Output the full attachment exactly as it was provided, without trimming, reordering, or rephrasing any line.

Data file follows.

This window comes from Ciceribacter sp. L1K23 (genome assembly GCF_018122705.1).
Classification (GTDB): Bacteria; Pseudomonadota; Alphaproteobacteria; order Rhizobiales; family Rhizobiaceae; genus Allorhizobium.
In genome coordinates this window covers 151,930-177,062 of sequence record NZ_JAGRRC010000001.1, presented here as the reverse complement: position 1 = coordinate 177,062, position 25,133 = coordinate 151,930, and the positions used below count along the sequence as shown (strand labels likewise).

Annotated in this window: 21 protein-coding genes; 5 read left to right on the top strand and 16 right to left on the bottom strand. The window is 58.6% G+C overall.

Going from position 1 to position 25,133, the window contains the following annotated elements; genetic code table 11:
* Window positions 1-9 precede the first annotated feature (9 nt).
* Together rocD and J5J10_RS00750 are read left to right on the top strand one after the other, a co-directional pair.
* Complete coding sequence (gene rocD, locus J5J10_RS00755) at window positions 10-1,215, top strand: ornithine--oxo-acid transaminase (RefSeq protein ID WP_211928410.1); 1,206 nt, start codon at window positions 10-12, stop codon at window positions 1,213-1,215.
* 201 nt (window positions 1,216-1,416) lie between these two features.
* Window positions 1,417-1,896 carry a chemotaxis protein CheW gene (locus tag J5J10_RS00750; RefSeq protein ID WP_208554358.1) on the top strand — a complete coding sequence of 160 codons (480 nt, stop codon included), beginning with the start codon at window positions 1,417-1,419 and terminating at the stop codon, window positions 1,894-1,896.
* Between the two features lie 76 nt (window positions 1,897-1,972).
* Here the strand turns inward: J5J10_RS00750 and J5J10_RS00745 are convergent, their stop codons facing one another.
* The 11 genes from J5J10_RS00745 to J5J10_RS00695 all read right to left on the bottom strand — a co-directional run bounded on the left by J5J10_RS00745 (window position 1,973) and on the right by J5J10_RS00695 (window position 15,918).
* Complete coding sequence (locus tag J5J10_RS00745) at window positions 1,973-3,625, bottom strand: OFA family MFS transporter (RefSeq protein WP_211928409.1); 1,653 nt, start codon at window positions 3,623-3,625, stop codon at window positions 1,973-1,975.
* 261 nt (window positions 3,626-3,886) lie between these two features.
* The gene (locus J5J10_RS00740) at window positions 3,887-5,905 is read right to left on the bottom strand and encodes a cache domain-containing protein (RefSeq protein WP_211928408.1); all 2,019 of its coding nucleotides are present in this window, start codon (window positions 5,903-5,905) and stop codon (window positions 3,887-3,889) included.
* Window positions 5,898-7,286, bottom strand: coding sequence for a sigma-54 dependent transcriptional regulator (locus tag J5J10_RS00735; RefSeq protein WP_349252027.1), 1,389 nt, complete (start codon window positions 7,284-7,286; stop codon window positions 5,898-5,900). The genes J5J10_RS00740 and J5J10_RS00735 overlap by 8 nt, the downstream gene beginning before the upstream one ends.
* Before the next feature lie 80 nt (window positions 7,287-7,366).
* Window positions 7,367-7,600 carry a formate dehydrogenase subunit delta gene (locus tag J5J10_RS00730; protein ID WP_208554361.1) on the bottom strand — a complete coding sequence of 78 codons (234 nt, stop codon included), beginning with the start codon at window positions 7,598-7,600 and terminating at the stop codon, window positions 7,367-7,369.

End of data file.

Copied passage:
This window comes from Ciceribacter sp. L1K23 (genome assembly GCF_018122705.1).
Classification (GTDB): Bacteria; Pseudomonadota; Alphaproteobacteria; order Rhizobiales; family Rhizobiaceae; genus Allorhizobium.
In genome coordinates this window covers 151,930-177,062 of sequence record NZ_JAGRRC010000001.1, presented here as the reverse complement: position 1 = coordinate 177,062, position 25,133 = coordinate 151,930, and the positions used below count along the sequence as shown (strand labels likewise).

Annotated in this window: 21 protein-coding genes; 5 read left to right on the top strand and 16 right to left on the bottom strand. The window is 58.6% G+C overall.

Going from position 1 to position 25,133, the window contains the following annotated elements; genetic code table 11:
* Window positions 1-9 precede the first annotated feature (9 nt).
* Together rocD and J5J10_RS00750 are read left to right on the top strand one after the other, a co-directional pair.
* Complete coding sequence (gene rocD, locus J5J10_RS00755) at window positions 10-1,215, top strand: ornithine--oxo-acid transaminase (RefSeq protein ID WP_211928410.1); 1,206 nt, start codon at window positions 10-12, stop codon at window positions 1,213-1,215.
* 201 nt (window positions 1,216-1,416) lie between these two features.
* Window positions 1,417-1,896 carry a chemotaxis protein CheW gene (locus tag J5J10_RS00750; RefSeq protein ID WP_208554358.1) on the top strand — a complete coding sequence of 160 codons (480 nt, stop codon included), beginning with the start codon at window positions 1,417-1,419 and terminating at the stop codon, window positions 1,894-1,896.
* Between the two features lie 76 nt (window positions 1,897-1,972).
* Here the strand turns inward: J5J10_RS00750 and J5J10_RS00745 are convergent, their stop codons facing one another.
* The 11 genes from J5J10_RS00745 to J5J10_RS00695 all read right to left on the bottom strand — a co-directional run bounded on the left by J5J10_RS00745 (window position 1,973) and on the right by J5J10_RS00695 (window position 15,918).
* Complete coding sequence (locus tag J5J10_RS00745) at window positions 1,973-3,625, bottom strand: OFA family MFS transporter (RefSeq protein WP_211928409.1); 1,653 nt, start codon at window positions 3,623-3,625, stop codon at window positions 1,973-1,975.
* 261 nt (window positions 3,626-3,886) lie between these two features.
* The gene (locus J5J10_RS00740) at window positions 3,887-5,905 is read right to left on the bottom strand and encodes a cache domain-containing protein (RefSeq protein WP_211928408.1); all 2,019 of its coding nucleotides are present in this window, start codon (window positions 5,903-5,905) and stop codon (window positions 3,887-3,889) included.
* Window positions 5,898-7,286, bottom strand: coding sequence for a sigma-54 dependent transcriptional regulator (locus tag J5J10_RS00735; RefSeq protein WP_349252027.1), 1,389 nt, complete (start codon window positions 7,284-7,286; stop codon window positions 5,898-5,900). The genes J5J10_RS00740 and J5J10_RS00735 overlap by 8 nt, the downstream gene beginning before the upstream one ends.
* Before the next feature lie 80 nt (window positions 7,287-7,366).
* Window positions 7,367-7,600 carry a formate dehydrogenase subunit delta gene (locus tag J5J10_RS00730; protein ID WP_208554361.1) on the bottom strand — a complete coding sequence of 78 codons (234 nt, stop codon included), beginning with the start codon at window positions 7,598-7,600 and terminating at the stop codon, window positions 7,367-7,369.